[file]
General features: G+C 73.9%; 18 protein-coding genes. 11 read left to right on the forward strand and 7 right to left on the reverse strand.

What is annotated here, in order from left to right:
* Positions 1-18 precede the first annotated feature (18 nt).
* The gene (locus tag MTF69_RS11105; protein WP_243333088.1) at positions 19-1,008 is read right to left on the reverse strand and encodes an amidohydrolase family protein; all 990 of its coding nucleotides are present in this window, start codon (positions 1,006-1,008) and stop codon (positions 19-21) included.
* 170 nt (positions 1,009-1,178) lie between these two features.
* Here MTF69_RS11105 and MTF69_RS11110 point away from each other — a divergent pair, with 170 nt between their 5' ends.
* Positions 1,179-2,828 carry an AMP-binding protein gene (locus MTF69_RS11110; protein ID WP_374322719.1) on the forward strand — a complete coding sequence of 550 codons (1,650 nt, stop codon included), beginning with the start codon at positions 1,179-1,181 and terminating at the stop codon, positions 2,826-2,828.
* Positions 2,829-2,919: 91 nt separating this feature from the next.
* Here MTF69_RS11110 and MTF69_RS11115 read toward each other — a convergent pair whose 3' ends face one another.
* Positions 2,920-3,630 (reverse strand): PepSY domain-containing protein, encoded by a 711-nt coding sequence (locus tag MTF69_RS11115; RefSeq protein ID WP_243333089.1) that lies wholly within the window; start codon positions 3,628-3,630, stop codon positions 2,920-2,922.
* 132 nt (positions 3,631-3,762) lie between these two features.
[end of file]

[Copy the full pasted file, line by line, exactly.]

General features: G+C 73.9%; 18 protein-coding genes. 11 read left to right on the forward strand and 7 right to left on the reverse strand.

What is annotated here, in order from left to right:
* Positions 1-18 precede the first annotated feature (18 nt).
* The gene (locus tag MTF69_RS11105; protein WP_243333088.1) at positions 19-1,008 is read right to left on the reverse strand and encodes an amidohydrolase family protein; all 990 of its coding nucleotides are present in this window, start codon (positions 1,006-1,008) and stop codon (positions 19-21) included.
* 170 nt (positions 1,009-1,178) lie between these two features.
* Here MTF69_RS11105 and MTF69_RS11110 point away from each other — a divergent pair, with 170 nt between their 5' ends.
* Positions 1,179-2,828 carry an AMP-binding protein gene (locus MTF69_RS11110; protein ID WP_374322719.1) on the forward strand — a complete coding sequence of 550 codons (1,650 nt, stop codon included), beginning with the start codon at positions 1,179-1,181 and terminating at the stop codon, positions 2,826-2,828.
* Positions 2,829-2,919: 91 nt separating this feature from the next.
* Here MTF69_RS11110 and MTF69_RS11115 read toward each other — a convergent pair whose 3' ends face one another.
* Positions 2,920-3,630 (reverse strand): PepSY domain-containing protein, encoded by a 711-nt coding sequence (locus tag MTF69_RS11115; RefSeq protein ID WP_243333089.1) that lies wholly within the window; start codon positions 3,628-3,630, stop codon positions 2,920-2,922.
* 132 nt (positions 3,631-3,762) lie between these two features.